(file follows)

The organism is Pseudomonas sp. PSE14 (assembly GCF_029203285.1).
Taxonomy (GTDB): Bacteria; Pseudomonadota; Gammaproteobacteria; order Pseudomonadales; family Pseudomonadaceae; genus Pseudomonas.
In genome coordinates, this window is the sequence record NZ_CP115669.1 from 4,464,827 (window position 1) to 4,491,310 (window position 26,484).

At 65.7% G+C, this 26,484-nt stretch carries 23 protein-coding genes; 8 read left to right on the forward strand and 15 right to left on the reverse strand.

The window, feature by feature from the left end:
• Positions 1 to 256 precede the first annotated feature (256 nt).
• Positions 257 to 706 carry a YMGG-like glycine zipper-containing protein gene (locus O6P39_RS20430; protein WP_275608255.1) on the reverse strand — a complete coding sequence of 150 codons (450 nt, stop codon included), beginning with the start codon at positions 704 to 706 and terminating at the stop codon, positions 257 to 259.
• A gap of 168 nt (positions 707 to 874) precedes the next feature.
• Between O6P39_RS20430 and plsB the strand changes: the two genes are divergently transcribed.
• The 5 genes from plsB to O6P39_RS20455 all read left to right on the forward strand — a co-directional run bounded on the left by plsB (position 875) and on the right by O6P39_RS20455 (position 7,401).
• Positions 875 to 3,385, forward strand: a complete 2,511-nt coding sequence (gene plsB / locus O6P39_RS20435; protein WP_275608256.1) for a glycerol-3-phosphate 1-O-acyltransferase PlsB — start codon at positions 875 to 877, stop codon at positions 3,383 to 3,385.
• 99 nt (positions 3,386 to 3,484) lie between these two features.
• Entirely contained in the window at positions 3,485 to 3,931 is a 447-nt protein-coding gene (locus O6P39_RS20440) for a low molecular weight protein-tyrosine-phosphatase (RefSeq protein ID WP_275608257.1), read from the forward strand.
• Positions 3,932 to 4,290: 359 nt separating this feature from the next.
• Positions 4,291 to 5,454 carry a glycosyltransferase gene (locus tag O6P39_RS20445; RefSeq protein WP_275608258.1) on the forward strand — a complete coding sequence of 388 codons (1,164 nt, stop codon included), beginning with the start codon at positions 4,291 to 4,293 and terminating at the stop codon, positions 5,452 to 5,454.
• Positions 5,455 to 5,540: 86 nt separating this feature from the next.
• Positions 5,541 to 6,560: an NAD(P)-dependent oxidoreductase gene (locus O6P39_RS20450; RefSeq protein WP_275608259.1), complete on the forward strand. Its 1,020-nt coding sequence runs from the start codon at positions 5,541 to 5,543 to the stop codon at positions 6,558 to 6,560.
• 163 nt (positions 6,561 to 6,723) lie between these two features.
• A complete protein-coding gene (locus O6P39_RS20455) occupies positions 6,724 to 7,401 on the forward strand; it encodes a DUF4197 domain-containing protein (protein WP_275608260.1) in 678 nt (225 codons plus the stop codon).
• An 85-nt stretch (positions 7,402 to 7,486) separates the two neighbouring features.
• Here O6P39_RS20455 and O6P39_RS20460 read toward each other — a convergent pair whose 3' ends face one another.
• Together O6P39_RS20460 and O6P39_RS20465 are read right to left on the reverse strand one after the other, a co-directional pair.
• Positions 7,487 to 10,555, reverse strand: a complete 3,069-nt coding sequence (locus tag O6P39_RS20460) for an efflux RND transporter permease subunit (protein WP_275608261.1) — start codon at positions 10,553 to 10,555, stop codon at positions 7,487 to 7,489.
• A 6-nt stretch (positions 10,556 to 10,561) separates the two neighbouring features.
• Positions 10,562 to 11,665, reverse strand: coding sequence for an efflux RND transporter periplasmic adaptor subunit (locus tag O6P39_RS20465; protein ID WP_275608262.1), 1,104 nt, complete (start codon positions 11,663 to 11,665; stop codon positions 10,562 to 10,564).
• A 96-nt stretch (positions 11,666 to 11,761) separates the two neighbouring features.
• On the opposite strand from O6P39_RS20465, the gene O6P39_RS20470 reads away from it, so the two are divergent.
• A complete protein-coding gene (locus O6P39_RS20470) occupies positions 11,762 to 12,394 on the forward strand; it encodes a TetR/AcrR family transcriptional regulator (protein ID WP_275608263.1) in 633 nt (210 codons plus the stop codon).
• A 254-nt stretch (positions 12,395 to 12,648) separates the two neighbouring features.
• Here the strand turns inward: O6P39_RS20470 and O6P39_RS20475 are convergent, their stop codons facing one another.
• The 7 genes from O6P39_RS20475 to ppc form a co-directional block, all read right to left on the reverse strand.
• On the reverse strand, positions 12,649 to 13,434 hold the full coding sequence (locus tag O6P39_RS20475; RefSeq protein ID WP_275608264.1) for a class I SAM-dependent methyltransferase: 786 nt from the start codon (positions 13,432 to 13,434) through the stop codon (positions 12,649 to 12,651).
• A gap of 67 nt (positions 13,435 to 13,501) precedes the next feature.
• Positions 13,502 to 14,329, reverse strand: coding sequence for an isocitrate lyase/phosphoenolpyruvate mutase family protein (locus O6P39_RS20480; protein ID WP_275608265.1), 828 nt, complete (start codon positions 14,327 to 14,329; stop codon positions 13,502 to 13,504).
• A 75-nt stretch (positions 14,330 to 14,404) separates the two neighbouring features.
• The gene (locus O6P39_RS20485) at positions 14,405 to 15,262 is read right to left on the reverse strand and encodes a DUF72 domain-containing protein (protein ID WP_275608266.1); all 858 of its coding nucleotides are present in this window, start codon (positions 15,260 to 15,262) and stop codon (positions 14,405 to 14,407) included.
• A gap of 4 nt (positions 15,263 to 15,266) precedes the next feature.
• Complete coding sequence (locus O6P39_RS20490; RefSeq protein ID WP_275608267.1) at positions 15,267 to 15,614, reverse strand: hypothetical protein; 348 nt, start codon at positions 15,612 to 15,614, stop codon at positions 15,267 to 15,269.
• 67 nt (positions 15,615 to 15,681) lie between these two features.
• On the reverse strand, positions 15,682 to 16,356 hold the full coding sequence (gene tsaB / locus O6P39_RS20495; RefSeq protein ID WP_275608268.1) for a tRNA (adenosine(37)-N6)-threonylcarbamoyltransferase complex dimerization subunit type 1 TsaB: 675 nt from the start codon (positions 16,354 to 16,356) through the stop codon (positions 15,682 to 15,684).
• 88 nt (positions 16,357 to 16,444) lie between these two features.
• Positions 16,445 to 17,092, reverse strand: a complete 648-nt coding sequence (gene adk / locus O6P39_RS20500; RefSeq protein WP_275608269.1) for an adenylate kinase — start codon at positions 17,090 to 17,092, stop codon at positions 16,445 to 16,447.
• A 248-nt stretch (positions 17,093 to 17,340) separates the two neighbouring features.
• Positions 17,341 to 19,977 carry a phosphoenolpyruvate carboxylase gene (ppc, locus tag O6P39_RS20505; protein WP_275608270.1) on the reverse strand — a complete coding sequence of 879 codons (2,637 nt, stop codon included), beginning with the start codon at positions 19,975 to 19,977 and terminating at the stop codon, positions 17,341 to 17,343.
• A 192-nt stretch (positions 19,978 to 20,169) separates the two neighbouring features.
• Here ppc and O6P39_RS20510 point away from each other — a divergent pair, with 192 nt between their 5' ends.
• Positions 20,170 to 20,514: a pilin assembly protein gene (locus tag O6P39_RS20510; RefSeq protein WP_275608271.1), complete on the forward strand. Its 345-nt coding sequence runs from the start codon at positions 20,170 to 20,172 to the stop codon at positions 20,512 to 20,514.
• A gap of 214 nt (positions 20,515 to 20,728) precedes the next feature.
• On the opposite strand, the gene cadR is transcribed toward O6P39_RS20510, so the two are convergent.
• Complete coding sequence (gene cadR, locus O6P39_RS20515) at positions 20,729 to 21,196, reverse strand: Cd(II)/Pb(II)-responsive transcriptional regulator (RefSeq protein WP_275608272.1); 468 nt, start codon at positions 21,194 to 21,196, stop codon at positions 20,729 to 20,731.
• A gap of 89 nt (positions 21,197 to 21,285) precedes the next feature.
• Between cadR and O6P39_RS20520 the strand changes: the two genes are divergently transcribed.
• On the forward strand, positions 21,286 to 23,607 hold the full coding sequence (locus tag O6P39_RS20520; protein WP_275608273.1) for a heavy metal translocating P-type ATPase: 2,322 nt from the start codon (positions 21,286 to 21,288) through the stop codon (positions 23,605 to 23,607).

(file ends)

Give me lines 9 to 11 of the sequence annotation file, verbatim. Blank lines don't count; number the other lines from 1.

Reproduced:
• Between O6P39_RS20430 and plsB the strand changes: the two genes are divergently transcribed.
• The 5 genes from plsB to O6P39_RS20455 all read left to right on the forward strand — a co-directional run bounded on the left by plsB (position 875) and on the right by O6P39_RS20455 (position 7,401).
• Positions 875 to 3,385, forward strand: a complete 2,511-nt coding sequence (gene plsB / locus O6P39_RS20435; protein WP_275608256.1) for a glycerol-3-phosphate 1-O-acyltransferase PlsB — start codon at positions 875 to 877, stop codon at positions 3,383 to 3,385.